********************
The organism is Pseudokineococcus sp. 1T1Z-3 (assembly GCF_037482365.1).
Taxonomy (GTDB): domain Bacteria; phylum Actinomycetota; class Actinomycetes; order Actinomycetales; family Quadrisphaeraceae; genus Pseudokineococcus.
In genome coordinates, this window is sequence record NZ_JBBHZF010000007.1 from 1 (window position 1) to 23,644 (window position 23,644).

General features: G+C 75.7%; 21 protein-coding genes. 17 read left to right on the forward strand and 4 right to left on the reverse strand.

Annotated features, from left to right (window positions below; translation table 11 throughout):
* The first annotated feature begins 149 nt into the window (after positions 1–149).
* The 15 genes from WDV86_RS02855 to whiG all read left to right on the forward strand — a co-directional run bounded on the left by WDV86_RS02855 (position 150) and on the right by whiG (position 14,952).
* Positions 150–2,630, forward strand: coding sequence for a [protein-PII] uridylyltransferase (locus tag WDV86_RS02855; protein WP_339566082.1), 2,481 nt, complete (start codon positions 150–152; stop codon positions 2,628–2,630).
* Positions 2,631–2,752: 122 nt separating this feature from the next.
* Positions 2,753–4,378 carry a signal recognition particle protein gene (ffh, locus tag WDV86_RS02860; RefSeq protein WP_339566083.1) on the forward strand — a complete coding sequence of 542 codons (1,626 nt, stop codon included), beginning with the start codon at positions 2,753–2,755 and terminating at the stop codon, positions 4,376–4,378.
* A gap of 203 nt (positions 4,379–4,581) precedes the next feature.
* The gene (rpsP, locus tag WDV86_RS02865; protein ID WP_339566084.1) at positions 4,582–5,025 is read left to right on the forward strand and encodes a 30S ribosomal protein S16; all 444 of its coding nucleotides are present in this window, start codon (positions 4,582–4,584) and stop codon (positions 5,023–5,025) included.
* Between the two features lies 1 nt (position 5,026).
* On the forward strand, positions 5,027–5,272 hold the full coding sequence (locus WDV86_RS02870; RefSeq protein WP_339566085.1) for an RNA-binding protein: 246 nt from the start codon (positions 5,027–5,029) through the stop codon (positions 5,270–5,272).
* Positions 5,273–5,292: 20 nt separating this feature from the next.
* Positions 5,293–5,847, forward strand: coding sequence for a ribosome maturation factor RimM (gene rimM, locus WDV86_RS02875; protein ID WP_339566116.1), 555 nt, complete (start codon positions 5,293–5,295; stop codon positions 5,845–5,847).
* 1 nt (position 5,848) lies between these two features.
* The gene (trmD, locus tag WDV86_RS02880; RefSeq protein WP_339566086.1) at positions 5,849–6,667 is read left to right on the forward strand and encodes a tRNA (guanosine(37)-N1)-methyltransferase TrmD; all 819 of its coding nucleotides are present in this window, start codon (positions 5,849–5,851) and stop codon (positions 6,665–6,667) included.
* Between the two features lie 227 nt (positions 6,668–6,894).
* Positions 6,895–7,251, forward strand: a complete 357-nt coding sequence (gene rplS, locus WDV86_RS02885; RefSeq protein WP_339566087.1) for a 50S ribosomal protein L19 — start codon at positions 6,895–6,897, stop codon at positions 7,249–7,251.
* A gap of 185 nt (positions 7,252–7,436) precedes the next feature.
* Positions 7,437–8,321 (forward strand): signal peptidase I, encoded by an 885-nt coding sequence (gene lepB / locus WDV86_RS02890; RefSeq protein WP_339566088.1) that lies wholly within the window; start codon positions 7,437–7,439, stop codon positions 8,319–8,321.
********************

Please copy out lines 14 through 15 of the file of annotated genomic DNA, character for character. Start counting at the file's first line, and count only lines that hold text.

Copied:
* On the forward strand, positions 5,027–5,272 hold the full coding sequence (locus WDV86_RS02870; RefSeq protein WP_339566085.1) for an RNA-binding protein: 246 nt from the start codon (positions 5,027–5,029) through the stop codon (positions 5,270–5,272).
* Positions 5,273–5,292: 20 nt separating this feature from the next.